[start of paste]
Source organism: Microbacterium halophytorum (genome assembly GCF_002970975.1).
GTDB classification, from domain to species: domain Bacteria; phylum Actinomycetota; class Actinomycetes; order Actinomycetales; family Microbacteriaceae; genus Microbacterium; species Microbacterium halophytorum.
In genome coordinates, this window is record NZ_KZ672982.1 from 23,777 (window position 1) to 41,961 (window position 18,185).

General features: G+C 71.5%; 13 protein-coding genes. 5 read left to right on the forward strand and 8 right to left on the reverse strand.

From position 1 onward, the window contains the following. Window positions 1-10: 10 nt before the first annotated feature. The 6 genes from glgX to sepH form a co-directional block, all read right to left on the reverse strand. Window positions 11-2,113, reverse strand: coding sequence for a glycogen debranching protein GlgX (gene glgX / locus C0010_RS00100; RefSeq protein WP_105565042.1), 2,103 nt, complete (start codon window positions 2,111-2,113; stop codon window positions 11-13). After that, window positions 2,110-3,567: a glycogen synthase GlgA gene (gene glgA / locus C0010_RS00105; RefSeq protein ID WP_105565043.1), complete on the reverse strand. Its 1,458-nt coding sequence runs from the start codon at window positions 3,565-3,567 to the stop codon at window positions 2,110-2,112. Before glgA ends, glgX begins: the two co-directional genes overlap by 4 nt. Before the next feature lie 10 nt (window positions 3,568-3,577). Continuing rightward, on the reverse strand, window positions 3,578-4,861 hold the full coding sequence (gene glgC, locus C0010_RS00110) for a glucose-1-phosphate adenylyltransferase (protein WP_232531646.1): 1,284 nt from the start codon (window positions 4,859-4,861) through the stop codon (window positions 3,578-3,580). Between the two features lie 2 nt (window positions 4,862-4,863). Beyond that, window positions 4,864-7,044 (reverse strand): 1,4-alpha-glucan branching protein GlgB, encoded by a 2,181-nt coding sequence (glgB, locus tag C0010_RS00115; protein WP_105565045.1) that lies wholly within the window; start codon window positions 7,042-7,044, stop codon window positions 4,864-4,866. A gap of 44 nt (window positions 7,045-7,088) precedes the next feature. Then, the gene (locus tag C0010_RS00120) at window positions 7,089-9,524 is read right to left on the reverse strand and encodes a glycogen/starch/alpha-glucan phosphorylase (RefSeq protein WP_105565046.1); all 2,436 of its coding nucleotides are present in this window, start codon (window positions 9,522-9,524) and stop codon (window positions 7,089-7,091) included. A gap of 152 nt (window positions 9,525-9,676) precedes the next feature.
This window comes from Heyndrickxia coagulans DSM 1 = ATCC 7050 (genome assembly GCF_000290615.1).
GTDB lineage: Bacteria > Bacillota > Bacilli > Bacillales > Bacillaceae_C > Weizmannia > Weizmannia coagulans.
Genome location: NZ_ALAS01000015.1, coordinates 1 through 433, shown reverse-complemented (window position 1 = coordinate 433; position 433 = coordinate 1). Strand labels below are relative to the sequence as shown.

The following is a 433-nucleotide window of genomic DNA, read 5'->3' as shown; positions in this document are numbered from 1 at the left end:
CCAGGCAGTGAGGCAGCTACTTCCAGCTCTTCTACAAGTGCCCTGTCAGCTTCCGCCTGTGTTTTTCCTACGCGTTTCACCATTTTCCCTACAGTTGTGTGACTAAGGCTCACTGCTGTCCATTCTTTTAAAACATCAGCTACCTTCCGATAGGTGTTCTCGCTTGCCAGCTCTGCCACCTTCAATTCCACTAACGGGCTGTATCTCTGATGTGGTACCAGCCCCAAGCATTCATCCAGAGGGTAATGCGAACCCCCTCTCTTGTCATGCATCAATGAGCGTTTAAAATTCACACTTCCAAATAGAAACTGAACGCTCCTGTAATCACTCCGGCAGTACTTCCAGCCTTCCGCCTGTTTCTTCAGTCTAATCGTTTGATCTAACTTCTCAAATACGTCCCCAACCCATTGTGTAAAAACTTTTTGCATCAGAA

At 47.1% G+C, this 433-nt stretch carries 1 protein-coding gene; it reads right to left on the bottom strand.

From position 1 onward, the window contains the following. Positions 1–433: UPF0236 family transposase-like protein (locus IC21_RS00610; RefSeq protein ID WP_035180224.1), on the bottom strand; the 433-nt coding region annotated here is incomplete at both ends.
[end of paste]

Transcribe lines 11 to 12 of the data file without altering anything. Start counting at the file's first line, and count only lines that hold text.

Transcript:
At 47.1% G+C, this 433-nt stretch carries 1 protein-coding gene; it reads right to left on the bottom strand.

From position 1 onward, the window contains the following. Positions 1–433: UPF0236 family transposase-like protein (locus IC21_RS00610; RefSeq protein ID WP_035180224.1), on the bottom strand; the 433-nt coding region annotated here is incomplete at both ends.